In August many pagans and polytheists celebrate the summer festival of Lughnasadh. Here are eight things to know about the holiday:
1. Lughnasadh, also called Lammas, falls on August 1, roughly halfway between the summer solstice and autumn equinox.
2. The name of the holiday derives from Old Gaelic and is a combination of Lugh, a Celtic god, and násad, or assembly.
3. The holiday honors Lugh, the Celtic god of light, but it also celebrates his mythical foster mother Tailtiu, who is said to have cleared the lands of Ireland to make way for the planting of crops.
4. Modern pagans celebrate Lughnasadh as a harvest festival, when the first crops of the year would traditionally have been reaped.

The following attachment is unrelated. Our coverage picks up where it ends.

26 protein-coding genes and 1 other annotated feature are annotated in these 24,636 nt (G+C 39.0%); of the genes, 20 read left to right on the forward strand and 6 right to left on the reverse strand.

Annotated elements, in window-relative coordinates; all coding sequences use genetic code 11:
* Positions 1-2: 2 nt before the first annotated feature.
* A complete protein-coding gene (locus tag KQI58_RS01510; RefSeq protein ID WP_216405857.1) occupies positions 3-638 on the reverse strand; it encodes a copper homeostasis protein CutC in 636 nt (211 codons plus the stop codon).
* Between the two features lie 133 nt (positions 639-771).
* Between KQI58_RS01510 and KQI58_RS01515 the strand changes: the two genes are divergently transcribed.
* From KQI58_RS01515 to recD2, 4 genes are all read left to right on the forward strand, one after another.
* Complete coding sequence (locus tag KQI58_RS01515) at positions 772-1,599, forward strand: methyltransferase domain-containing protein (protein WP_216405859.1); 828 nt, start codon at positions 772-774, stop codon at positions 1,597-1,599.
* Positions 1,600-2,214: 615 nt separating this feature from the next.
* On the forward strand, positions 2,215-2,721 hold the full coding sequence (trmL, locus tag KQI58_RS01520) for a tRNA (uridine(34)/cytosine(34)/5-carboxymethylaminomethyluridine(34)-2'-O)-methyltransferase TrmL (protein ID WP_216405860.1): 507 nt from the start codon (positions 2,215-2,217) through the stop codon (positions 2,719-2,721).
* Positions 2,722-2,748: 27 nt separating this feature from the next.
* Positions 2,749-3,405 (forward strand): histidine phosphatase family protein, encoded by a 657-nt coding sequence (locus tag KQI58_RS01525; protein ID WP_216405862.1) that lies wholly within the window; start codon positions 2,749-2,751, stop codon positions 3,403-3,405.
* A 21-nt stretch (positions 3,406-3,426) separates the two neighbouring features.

5. Lughnasadh’s alternate name, Lammas, derives from the Old English term for “loaf mass.” It originated from early English celebrations of harvest time, during which loaves of bread were consecrated.
6. One of the earliest references to the holiday is a 15th century version of a medieval Irish legend, Tochmarc Emire. The saga suggests that the holiday celebrated the god, Lugh’s, wedding feast. Other legends, though, attribute the origins of the holiday to a mythical funeral rite Lugh held in honor of his mother, Tailtiu.
7. Many pagans and polytheists celebrate the holiday with feasting, songs, and games. Some honor the harvest roots of the holiday by baking breads and cakes.
8. Lughnasadh is one of eight pagan holidays, along with the fall equinox, Samhain, Yule, Imbolc, the spring equinox, Beltane, and Litha.